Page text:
For a change of pace, I chose an uncharacteristic genre for me, as my next Moody Publishers book review. Sometimes you just have to stop with the insights, pause the theology, set aside the deep things, rest the from the applications and indulge in some brain candy.
That’s the best way I can describe Tia McCollor’s new book, Steppin’ Into the Good Life. It’s very similar to the Shopoholic books, quite literally, as the protagonist, Sheila, admits and learns to contain her voracious shopping habit. The quality that sets this book apart, however, is the bright thread of faith woven through the story.
Within the first three chapters, Sheila, a new unemployed, recently dumped, down-on-her-luck socialite meets Jesus. The fact that she is secretly attending her ex-boyfriend’s wedding when this happens, sets the theme of the entire tale.
Tension mounts as Sheila’s luck plummets. Through a series poor choices in men, she finds herself discouraged, lonely and in debt. Then Jesus, as He so often does in adversity, quietly, almost invisibly woes her to Himself as the only one who can satisfy her heart’s desire for love.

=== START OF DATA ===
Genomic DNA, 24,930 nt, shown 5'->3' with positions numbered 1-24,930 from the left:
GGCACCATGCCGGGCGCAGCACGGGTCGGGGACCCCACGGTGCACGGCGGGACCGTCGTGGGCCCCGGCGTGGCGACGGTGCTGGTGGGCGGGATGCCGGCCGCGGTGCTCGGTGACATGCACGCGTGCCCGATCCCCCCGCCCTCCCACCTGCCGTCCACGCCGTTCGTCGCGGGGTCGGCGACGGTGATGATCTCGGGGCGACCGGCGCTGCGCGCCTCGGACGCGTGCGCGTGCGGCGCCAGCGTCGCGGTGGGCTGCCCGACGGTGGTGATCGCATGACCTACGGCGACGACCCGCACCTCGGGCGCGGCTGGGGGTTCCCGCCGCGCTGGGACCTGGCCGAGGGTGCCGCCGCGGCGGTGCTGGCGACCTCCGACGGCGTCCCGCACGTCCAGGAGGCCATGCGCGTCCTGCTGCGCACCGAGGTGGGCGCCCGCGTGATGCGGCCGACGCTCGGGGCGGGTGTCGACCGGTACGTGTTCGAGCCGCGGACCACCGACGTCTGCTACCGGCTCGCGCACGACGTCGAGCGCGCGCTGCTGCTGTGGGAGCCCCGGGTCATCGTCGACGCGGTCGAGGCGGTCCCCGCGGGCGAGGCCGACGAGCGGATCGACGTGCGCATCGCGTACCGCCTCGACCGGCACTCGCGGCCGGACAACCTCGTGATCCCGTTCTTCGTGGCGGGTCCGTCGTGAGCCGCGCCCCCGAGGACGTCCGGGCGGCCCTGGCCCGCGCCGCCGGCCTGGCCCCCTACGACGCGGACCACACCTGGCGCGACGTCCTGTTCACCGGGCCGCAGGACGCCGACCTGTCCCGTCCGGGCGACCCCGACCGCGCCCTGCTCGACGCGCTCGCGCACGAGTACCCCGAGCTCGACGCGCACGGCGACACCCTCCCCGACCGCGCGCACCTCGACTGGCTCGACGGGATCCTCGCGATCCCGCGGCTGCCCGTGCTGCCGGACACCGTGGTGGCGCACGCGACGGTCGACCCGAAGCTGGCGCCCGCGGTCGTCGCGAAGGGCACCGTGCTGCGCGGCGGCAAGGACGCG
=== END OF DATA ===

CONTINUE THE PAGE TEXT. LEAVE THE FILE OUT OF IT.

Now Sheila doesn’t face her obstacles alone. Her new faith leads her to meet Eden, a spunky Christian bookstore owner with her own troubles. Eden mentors her, as much by her own example of faith as by her words. At Eden’s church Sheila also meets Sherry and Anisha, Christian women who surround her with compassion and prayer. Sherry even gets involved on a very practical level, helping Sheila to turn her shopping habit into an entrepreneurial opportunity.
The man of Sheila’s dreams is waiting in the wings. In perfect timing, through means of the body of Christ, God leads her into a brand new, pure, romantic relationship.
As a work of fiction, Steppin’ Into the Good Life, is well done. It is simple, but entertaining. McCollors develops all of the characters thoroughly, the dialogue is unique and witty and the plot is a fresh twist on the over-done, chick-lit romance.